Look up the definition of 'quirky' in the dictionary and you'll probably find the words 'Painswick Golf Club'. Welcome to the land of the strange
Painswick Golf Club is the dictionary definition of ‘quirky’.
The Cotswold course isn’t like anything you’ve ever played. It’s an entertaining, weird and wonderful jaunt around hills, banks, quarries and even an ancient fort.
It’s not much more than 4,800 yards from the medal tees. It has seven par 3s and only a couple of par 4s stretch to 300 yards – never mind 400.
You can find birdies in abundance but don’t be deceived by the length. There is devil in this detail too.
Tiny greens and some very unconventional lies mean you’re only a mediocre shot away from a shocking score.
But if you want to have fun, you won’t go far wrong at Painswick Golf Club.
Golf may not have been the only sport to have been played on this rather unique patch of land through the years.
The course is actually built on the remnants of an Iron Age fort – Painswick Beacon – the origins of which are thought to date back as far as 3,000 years.
- Related: This club is famous for… appearing in the Italian Job
- Related: This club is famous for… helping Ben Hogan win the Open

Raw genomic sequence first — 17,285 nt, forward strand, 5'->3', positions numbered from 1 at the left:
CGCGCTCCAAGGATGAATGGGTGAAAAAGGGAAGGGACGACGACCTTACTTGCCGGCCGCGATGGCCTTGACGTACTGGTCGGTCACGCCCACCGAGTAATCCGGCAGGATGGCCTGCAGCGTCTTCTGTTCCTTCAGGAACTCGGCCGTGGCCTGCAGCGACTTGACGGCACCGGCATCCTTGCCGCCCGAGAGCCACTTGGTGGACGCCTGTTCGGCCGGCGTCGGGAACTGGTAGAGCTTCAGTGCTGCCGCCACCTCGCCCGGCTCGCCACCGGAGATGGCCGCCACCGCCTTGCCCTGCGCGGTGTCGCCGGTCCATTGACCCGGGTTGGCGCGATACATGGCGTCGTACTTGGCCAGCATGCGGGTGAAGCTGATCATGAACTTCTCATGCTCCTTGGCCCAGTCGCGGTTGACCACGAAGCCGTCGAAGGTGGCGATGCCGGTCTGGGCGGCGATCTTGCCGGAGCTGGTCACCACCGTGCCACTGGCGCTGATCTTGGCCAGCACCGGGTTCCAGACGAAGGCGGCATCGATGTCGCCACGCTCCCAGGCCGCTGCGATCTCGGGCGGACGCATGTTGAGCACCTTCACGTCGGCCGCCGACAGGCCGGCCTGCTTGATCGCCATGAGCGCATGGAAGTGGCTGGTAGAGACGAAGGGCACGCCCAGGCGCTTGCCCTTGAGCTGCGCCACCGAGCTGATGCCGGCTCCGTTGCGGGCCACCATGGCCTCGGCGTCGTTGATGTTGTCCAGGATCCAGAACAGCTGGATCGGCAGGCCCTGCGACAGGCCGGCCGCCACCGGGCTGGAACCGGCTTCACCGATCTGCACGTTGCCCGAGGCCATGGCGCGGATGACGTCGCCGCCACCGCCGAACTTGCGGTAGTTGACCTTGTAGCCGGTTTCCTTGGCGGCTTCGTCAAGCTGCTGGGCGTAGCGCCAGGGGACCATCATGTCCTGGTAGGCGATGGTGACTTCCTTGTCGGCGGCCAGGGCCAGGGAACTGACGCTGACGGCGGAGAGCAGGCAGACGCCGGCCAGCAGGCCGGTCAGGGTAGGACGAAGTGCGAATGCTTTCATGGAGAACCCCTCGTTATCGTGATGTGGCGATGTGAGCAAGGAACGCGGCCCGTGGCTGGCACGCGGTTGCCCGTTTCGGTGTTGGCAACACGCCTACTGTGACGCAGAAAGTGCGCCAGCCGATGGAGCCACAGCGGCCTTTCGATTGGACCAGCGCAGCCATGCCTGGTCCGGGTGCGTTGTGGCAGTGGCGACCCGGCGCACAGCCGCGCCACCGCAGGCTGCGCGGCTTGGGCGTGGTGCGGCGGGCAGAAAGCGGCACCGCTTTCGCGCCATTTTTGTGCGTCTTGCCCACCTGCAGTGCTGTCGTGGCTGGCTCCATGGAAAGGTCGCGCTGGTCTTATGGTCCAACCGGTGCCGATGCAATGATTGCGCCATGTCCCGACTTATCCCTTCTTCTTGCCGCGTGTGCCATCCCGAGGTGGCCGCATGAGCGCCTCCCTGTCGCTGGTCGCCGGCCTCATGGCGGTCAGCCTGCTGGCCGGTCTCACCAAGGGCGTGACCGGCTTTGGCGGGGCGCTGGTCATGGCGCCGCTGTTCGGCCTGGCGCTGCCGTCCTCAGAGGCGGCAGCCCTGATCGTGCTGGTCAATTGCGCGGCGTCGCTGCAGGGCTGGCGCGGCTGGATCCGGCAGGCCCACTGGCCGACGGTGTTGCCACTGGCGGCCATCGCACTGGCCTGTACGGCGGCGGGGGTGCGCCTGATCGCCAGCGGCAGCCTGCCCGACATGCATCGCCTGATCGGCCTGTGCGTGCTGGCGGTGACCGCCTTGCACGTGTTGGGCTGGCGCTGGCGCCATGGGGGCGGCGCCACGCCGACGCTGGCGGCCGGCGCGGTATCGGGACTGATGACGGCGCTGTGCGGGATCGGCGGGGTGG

- Related: This club is famous for… Noddy, dinosaurs and a very close shave
Also known as Kimsbury hill fort, you can see the remains of the huge areas of earth and stone that form vital parts of the 5th, 6th, 7th, 10th and 11th holes.
The 5th is the most spectacular. Known as Castle – and it’s fairly obvious why when you see the hole in all its glory – it’s only 114 yards long but you must clear a 70-foot high fort rampart. With the green just 12 yards beyond the crest, it’s imperative not to be short.
Those who don’t make it have a near impossible up and down.
The historic defences look formidable to golfers today, but Painswick’s website states they were once much more forbidding.
That was before they were quarried in the Middle Ages to collect the stone that built Gloucester Cathedral and a number of other churches in the city.
While the fort itself has been dated to the first century BC, all sorts have been found in the remains – with pottery, coins and archaeology from the Iron Age to the latter part of the Roman era among the items pulled out of the earth.
So next time you hear someone telling you they’ve walked in the footsteps of history – because Seve once teed off there 30 years ago – point them instead to Painswick Golf Club.